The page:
Sunday Night Dinner: I Promise No Hannibal Lecter Jokes
Note: This dinner did take place on a Sunday. i’m as suprised as you are.
If time is money, than buying fava beans to prepare is doubly expensive. Getting them prepared to even begin cooking is a labor of love. There is a lot of sitting and peeling involved, a sort of sewing circle rythm gets going if there is more than one person working on it (hopefully accompanied by some Art Blakey) for what seems like a minimal amount of food. The results themselves are minimal, in a way, in my experience fava beans lend themselves to uncomplicated dishes that emphasize the flavor of the favas, rather then try to blend them in with unnecessary flavors (Roman style favas, where they are highlighted by some pancetta and little else is perhaps the pinnacle of this simplicity of flavor).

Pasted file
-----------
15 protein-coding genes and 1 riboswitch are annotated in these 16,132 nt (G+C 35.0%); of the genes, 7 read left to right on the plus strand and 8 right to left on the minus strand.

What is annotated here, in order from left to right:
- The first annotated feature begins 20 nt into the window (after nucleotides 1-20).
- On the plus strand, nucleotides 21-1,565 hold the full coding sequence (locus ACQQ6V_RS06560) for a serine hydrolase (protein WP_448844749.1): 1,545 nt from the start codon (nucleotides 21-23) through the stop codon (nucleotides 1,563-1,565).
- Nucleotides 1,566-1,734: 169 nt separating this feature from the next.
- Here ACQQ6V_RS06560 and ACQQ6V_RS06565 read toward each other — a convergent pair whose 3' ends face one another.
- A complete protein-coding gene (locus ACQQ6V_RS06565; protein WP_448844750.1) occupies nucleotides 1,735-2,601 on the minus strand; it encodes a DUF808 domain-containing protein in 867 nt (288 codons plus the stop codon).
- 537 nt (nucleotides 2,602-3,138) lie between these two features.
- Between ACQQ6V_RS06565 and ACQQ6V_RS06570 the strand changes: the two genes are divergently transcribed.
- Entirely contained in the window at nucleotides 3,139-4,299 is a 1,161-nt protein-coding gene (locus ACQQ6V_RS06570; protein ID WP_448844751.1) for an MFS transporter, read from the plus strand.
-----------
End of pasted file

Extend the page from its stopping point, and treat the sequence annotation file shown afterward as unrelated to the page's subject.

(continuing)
So with the fava beans slowly cooking i went in search of a wine that fit the spirit of this dish, a straightforward fresh sort of wine that really drinks on a purely pleasurable level. What i found was a bottle of Chateau d’Oupia Minervois rose. A blend of some grapes grown in the south of France (who really cares what they are, unless you’re allergic to one of them), this is an example of winemaking at it’s cleanest, most exuberant. It’s the type of wine that you drink out of a water glass on a hot summer day (that’s a compliment by the way i abhor heavy or overpriced roses). With the fava bean pasta this felt very “spring” despite the unseasonably cold weather here (you can tell i’m a Californian when this weather is “cold”).
Sometimes it feels as though this blog is becoming some kind of hybrid food and wine blog, instead of just a wine focused blog. That is ok with me. i find it harder and harder these days to write about wine without the context of food, just like i find it harder and harder to drink wine without food. i hope you’re liking it.
Last week i had some molten cake that was delicious and i forgot to mention it here.
From what i hear fava beans were a better way to spend my time than the LOST finale.
Art Blakey has been on my mind lately: